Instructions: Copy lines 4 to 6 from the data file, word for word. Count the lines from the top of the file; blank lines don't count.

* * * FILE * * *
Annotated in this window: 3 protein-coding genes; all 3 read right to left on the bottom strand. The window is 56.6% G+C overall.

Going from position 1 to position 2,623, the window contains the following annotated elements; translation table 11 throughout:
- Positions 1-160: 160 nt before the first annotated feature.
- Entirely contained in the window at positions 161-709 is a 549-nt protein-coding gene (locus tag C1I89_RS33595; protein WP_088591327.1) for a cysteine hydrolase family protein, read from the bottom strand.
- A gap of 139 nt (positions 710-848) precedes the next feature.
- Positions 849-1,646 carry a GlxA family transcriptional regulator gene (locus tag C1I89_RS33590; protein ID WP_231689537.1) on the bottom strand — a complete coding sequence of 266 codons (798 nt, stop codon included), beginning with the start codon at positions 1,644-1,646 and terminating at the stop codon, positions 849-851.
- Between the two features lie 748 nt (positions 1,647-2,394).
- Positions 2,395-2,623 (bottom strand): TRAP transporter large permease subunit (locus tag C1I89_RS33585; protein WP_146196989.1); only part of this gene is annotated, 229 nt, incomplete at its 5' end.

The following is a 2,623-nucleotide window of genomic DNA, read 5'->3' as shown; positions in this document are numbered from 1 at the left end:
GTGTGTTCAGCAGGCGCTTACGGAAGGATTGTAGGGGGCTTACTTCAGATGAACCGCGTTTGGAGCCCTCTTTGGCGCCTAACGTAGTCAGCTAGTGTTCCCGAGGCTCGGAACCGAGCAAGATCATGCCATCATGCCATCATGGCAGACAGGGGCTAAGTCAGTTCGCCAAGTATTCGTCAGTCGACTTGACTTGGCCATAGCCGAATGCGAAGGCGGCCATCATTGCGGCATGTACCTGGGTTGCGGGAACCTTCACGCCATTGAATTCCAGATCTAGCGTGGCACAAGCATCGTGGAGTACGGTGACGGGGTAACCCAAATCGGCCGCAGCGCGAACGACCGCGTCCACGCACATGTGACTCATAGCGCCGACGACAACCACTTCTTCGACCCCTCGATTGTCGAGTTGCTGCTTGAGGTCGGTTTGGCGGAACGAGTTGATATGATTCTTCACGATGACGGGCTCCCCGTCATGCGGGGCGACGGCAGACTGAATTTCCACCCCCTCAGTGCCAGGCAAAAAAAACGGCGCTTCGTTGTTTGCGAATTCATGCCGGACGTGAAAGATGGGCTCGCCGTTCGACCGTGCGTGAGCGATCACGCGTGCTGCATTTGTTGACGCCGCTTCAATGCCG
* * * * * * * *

- Entirely contained in the window at positions 161-709 is a 549-nt protein-coding gene (locus tag C1I89_RS33595; protein WP_088591327.1) for a cysteine hydrolase family protein, read from the bottom strand.
- A gap of 139 nt (positions 710-848) precedes the next feature.
- Positions 849-1,646 carry a GlxA family transcriptional regulator gene (locus tag C1I89_RS33590; protein ID WP_231689537.1) on the bottom strand — a complete coding sequence of 266 codons (798 nt, stop codon included), beginning with the start codon at positions 1,644-1,646 and terminating at the stop codon, positions 849-851.